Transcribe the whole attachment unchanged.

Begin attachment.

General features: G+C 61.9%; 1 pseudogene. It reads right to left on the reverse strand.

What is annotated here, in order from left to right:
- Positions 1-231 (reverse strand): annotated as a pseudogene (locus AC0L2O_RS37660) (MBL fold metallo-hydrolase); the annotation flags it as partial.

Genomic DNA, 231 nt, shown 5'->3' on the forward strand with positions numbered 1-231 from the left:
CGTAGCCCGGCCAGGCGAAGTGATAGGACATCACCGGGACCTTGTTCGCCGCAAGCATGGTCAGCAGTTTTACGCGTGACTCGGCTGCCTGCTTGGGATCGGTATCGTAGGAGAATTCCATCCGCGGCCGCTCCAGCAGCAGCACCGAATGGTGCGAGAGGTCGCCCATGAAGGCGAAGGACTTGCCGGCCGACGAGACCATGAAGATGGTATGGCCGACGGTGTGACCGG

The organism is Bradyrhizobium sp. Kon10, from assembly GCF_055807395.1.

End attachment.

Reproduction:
General features: G+C 61.9%; 1 pseudogene. It reads right to left on the reverse strand.

What is annotated here, in order from left to right:
- Positions 1-231 (reverse strand): annotated as a pseudogene (locus AC0L2O_RS37660) (MBL fold metallo-hydrolase); the annotation flags it as partial.

Genomic DNA, 231 nt, shown 5'->3' on the forward strand with positions numbered 1-231 from the left:
CGTAGCCCGGCCAGGCGAAGTGATAGGACATCACCGGGACCTTGTTCGCCGCAAGCATGGTCAGCAGTTTTACGCGTGACTCGGCTGCCTGCTTGGGATCGGTATCGTAGGAGAATTCCATCCGCGGCCGCTCCAGCAGCAGCACCGAATGGTGCGAGAGGTCGCCCATGAAGGCGAAGGACTTGCCGGCCGACGAGACCATGAAGATGGTATGGCCGACGGTGTGACCGG

The organism is Bradyrhizobium sp. Kon10, from assembly GCF_055807395.1.